Heron-Allen Society/Royal Irish Academy Survey
of Clare Island Seminar
Friday 2nd October 2009
19 Dawson Street, Dublin
Light lunch for the Heron-Allen Society at the Academy with Committee Members of the New Survey
of Clare Island
Timothy Collins talk: 'The Clare Island Survey: 100 researchers, six nationalities, and an outstanding landmark in Irish natural history'
Tour of Library exhibition: 'Darwin, Praeger and the Clare Island Surveys' and viewing of Heron-Allen Society Journals and expedition items
Timothy J. McCann: 'The singular life of Edward Heron-Allen'
John E. Whittaker: 'Heron-Allen's travel journals from Clare Island'
JOINT MEETING WITH THE ROYAL IRISH ACADEMY
Thirteen people, either members of the Heron-Allen Society or their family and friends, made the trip to Dublin for the Royal Irish Academy seminar on the first Clare Island Survey, on 2 October. It was an exciting time to be in Dublin, as it was the day of the second vote on the Lisbon Treaty. The visit also coincided with a demonstration by taxi drivers, which blocked O'Connell Street, and meant that Ivor's journey in from the airport took an hour and a half.
Most of the party stayed in the Riverside Hotel - Temple Bar - the rather Bohemian and very lively part of the city. The location was noisy, but it did mean that there was a great variety of restaurants and bars near at hand. As we set off on the first evening to find a suitable restaurant, the sound of music and laughter led us just across the road to a little square, where a trick cyclist was performing to an appreciative audience, and where we found an Italian restaurant tucked into a basement. The meal there was excellent, though the consumption of wine was rather frightening. I don't think I have ever had a meal where we were on the second bottle of wine before we had even ordered. The micropalaeontologists proved to be amazing bibeurs.
The Friday was the day of the seminar, where we were joined by other members already in Ireland, and the Royal Irish Academy had kindly provided a buffet lunch for the whole party. The Academy building is a beautiful Georgian house in Dawson Street, on the back of which is a magnificent 19th. Century library and lecture room. Our hosts for the lunch were the committee of the new Clare Island Survey, and we were welcomed by Professor Martin Steer, the Chairman.
After lunch we went into the lecture room and heard an excellent talk by Dr. Tim Collins of the University of Galway about the background to the first Clare Island Survey of 1909-1911. He terace3d the development of amateur natural history clubs which attracted people of all disciplines, of all ages and both sexes. As well as the scientific interest, an added attraction of the clubs was that they provided a rare opportunity for the sexes to meet informally. The individual Field Clubs, as they were known, came together for their Triennial Unions, or conferences. These provided an opportunity for am area to be examined by natural historians of all disciplines, and from this grew the idea of a complete survey of a particular area.
Clare Island was chosen because it was of a manageable size, reasonably easy to access and had accommodation available. Dr. Collins illustrated his talk with photographs of Clare Island, which complemented those in EH-A's holiday journal of his time on Clare Island, which Ivor had brought with him, as well as those in EH-A's own interleaved copy of his and Arthur Earland's Clare Island report, which John Whittaker had brought from the Natural History Museum in London.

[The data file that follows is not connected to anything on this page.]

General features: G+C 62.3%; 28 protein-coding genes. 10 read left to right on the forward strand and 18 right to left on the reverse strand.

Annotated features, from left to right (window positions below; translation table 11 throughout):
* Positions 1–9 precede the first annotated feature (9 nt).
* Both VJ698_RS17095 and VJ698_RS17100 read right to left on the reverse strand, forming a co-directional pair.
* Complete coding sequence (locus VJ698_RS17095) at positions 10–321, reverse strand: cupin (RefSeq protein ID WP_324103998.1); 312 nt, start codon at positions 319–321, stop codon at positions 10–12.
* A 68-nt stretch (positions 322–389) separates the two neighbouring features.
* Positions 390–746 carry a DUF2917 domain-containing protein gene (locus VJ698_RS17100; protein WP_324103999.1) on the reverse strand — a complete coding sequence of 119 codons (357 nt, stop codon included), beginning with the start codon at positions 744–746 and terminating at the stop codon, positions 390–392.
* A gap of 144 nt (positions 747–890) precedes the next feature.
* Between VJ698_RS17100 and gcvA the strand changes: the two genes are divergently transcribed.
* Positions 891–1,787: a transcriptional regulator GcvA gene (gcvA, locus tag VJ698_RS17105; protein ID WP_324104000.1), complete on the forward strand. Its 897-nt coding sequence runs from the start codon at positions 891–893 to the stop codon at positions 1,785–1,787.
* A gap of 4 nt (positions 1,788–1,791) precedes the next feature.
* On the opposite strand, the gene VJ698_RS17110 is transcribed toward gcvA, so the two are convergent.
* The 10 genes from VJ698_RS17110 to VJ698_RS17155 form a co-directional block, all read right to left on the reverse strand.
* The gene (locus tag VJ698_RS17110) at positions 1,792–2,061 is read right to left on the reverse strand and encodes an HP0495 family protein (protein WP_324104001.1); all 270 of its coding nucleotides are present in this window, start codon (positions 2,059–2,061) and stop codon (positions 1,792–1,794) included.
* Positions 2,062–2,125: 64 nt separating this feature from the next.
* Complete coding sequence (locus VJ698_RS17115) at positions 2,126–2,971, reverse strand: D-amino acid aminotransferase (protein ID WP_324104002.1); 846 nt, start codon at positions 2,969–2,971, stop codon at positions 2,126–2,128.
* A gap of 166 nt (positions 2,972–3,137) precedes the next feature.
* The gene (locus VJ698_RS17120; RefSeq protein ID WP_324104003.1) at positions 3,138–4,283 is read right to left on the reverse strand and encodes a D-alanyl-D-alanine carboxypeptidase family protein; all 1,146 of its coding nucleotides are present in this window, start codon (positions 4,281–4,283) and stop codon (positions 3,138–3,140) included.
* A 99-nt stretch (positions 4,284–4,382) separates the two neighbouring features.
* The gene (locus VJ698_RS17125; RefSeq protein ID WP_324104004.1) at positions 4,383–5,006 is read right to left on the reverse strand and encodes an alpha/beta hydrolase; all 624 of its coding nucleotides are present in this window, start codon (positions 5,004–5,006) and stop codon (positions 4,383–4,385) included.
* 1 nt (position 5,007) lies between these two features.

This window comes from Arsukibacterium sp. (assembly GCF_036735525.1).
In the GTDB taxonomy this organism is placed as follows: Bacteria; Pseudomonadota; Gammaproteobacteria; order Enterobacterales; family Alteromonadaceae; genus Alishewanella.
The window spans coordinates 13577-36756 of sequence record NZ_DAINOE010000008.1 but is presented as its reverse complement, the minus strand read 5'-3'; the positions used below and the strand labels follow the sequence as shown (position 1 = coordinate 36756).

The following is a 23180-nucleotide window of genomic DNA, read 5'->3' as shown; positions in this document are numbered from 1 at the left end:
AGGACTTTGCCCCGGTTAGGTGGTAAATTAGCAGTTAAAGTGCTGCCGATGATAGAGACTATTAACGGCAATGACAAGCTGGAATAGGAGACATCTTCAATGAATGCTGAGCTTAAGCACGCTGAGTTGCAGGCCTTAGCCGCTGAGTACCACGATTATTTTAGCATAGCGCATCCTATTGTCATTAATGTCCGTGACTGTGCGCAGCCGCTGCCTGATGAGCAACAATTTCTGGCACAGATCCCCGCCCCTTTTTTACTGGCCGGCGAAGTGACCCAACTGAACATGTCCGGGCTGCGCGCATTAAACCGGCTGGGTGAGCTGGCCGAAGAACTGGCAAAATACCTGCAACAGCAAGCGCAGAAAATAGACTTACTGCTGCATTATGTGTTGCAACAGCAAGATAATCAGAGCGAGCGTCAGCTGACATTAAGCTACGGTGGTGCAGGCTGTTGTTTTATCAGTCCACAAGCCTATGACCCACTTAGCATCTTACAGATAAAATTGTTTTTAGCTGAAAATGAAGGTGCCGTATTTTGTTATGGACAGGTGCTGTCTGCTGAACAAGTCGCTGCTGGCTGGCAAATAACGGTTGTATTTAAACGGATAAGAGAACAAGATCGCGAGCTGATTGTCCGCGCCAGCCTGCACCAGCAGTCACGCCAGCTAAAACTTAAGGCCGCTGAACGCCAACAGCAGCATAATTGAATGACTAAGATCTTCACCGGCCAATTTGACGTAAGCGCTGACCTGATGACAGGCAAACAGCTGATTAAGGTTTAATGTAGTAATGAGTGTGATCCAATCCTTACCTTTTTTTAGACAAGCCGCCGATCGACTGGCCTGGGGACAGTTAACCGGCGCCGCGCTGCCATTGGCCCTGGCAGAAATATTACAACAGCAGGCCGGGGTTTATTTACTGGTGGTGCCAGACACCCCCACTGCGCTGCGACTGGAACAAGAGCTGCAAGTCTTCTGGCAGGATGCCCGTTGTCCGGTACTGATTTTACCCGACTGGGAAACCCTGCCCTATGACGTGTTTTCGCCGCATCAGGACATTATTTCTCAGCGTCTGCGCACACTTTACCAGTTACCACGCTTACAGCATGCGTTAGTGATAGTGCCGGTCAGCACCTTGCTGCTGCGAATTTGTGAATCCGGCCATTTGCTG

Dr. Collin's talk was followed by Tim's on EH-A himself and his many interests. The Royal Irish Academy people listening were amazed as Tim explained EH-A's many and various talents - they had previously only known him as a foraminiferist.
After Tim's talk, there was a break for tea, and a chance to look at the exhibition that they Royal Irish Academy had put on in the Library about the Clare Island Survey. Tea was followed by John Whittaker's excellent and idiosyncratic talk based on EH-A's holiday journals, "a scientific expedition with pretty girls". The pretty girls in question were Muriel Murray and her cousin Inez, teenagers who were staying on Clare Island when EH-A was there, and who feature in several of his photographs.
Following the talks and the questions, the Royal Irish Academy staff produced a "goody bag" for everyone, with a copy of their booklet about the Clare Island Survey. Everyone concerned with the Survey and the RIA, especially Siobhan Fitzpatrick, the Librarian and members of the Library staff, Petra Schnabel, her deputy; Gilly Clarke, our contact person, and Roisin Jones, could not have been more friendly and welcoming, and it was a fascinating and memorable day. Hopefully it marked the start of a very fruitful and enjoyable co-operation. I am sure that many of us who enjoyed such an interesting time in Dublin will be hoping to follow it with a trip to Clare Island in 2011.
For the rest of the weekend, Dublin offered a wide variety of things to do and see. Tim and I spent some time on a busman's holiday, doing research in the National Library of Ireland, and also visited the Lane Gallery, the Irish Writer's Museum and the National Gallery, and attended a beautiful sung Latin Mass in the Pro-Cathedral. Others visited Trinity College and the Book of Kells; the Chester Beatty Library and the Guinness Museum. 'The Duke' off Grafton Street was a useful and agreeable meeting point, becoming our "local" for the week-end. It was there that those of us still in Dublin on the Sunday lunchtime met and enjoyed a substantial lunch before making our ways to the airport for the flight home.